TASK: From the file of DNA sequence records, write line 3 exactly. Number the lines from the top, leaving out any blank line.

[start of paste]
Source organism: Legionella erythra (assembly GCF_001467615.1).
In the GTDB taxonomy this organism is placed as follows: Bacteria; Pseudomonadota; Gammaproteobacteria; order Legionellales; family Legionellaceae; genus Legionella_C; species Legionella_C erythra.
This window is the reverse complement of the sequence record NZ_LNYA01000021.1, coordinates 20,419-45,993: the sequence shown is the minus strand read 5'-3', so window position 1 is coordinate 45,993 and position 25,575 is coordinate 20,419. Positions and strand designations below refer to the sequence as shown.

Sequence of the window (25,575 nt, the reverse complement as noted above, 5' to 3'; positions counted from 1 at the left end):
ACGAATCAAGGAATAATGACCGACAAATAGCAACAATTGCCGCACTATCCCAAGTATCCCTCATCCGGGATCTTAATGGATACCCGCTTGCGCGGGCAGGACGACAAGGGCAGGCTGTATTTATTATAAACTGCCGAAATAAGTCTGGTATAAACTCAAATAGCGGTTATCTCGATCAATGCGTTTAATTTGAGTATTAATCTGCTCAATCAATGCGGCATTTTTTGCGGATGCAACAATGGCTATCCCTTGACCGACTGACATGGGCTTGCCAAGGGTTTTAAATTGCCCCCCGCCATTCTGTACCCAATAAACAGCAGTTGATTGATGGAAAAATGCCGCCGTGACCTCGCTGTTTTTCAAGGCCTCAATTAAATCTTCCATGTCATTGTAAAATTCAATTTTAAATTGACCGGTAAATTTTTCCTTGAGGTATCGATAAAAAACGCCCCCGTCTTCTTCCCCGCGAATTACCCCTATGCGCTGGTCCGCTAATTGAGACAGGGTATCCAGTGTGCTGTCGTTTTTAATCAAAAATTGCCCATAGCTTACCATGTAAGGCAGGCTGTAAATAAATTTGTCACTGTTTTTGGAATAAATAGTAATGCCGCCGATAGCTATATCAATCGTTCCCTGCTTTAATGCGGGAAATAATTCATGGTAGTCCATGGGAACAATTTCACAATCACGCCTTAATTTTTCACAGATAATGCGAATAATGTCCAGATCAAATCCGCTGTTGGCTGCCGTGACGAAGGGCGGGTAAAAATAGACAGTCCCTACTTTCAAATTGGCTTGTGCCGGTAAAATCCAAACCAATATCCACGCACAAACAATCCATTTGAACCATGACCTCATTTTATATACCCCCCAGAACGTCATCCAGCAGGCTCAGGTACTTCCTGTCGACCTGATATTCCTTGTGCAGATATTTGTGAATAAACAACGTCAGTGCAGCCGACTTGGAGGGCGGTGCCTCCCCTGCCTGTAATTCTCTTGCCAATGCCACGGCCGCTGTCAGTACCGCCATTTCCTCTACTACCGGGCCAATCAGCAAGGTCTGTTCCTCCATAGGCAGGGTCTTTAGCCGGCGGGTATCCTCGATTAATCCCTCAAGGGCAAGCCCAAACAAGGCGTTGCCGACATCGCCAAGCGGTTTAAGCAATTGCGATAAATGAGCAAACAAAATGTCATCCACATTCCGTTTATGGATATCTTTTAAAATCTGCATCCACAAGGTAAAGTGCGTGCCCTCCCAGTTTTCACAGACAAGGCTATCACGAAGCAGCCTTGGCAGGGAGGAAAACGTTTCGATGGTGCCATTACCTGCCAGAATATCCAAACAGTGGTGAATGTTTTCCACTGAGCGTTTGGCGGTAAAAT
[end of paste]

This window is the reverse complement of the sequence record NZ_LNYA01000021.1, coordinates 20,419-45,993: the sequence shown is the minus strand read 5'-3', so window position 1 is coordinate 45,993 and position 25,575 is coordinate 20,419. Positions and strand designations below refer to the sequence as shown.